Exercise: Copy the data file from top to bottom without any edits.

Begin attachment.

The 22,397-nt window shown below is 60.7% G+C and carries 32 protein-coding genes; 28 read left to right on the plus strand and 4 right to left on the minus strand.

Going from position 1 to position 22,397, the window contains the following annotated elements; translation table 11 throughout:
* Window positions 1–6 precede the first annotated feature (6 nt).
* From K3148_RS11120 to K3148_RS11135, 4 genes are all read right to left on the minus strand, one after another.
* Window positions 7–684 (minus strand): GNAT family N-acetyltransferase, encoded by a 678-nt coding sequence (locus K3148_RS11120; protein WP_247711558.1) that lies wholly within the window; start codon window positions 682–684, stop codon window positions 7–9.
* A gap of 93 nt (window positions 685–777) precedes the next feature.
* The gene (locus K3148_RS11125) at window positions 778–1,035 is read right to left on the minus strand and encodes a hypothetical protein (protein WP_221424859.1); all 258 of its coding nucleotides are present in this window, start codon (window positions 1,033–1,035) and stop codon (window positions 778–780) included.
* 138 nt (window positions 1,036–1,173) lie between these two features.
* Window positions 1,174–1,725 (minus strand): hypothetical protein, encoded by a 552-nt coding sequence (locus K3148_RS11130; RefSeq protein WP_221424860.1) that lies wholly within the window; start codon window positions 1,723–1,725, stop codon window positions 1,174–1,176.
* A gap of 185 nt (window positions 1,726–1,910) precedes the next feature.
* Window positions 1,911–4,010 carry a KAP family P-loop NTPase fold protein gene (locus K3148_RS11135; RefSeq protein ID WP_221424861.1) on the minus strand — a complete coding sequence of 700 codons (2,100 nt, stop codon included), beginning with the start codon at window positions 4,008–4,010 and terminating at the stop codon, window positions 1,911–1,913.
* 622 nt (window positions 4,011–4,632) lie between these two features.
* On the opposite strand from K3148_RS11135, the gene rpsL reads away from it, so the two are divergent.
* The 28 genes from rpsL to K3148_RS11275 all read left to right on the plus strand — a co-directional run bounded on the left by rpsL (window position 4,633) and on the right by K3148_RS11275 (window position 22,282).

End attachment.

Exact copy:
The 22,397-nt window shown below is 60.7% G+C and carries 32 protein-coding genes; 28 read left to right on the plus strand and 4 right to left on the minus strand.

Going from position 1 to position 22,397, the window contains the following annotated elements; translation table 11 throughout:
* Window positions 1–6 precede the first annotated feature (6 nt).
* From K3148_RS11120 to K3148_RS11135, 4 genes are all read right to left on the minus strand, one after another.
* Window positions 7–684 (minus strand): GNAT family N-acetyltransferase, encoded by a 678-nt coding sequence (locus K3148_RS11120; protein WP_247711558.1) that lies wholly within the window; start codon window positions 682–684, stop codon window positions 7–9.
* A gap of 93 nt (window positions 685–777) precedes the next feature.
* The gene (locus K3148_RS11125) at window positions 778–1,035 is read right to left on the minus strand and encodes a hypothetical protein (protein WP_221424859.1); all 258 of its coding nucleotides are present in this window, start codon (window positions 1,033–1,035) and stop codon (window positions 778–780) included.
* 138 nt (window positions 1,036–1,173) lie between these two features.
* Window positions 1,174–1,725 (minus strand): hypothetical protein, encoded by a 552-nt coding sequence (locus K3148_RS11130; RefSeq protein WP_221424860.1) that lies wholly within the window; start codon window positions 1,723–1,725, stop codon window positions 1,174–1,176.
* A gap of 185 nt (window positions 1,726–1,910) precedes the next feature.
* Window positions 1,911–4,010 carry a KAP family P-loop NTPase fold protein gene (locus K3148_RS11135; RefSeq protein ID WP_221424861.1) on the minus strand — a complete coding sequence of 700 codons (2,100 nt, stop codon included), beginning with the start codon at window positions 4,008–4,010 and terminating at the stop codon, window positions 1,911–1,913.
* 622 nt (window positions 4,011–4,632) lie between these two features.
* On the opposite strand from K3148_RS11135, the gene rpsL reads away from it, so the two are divergent.
* The 28 genes from rpsL to K3148_RS11275 all read left to right on the plus strand — a co-directional run bounded on the left by rpsL (window position 4,633) and on the right by K3148_RS11275 (window position 22,282).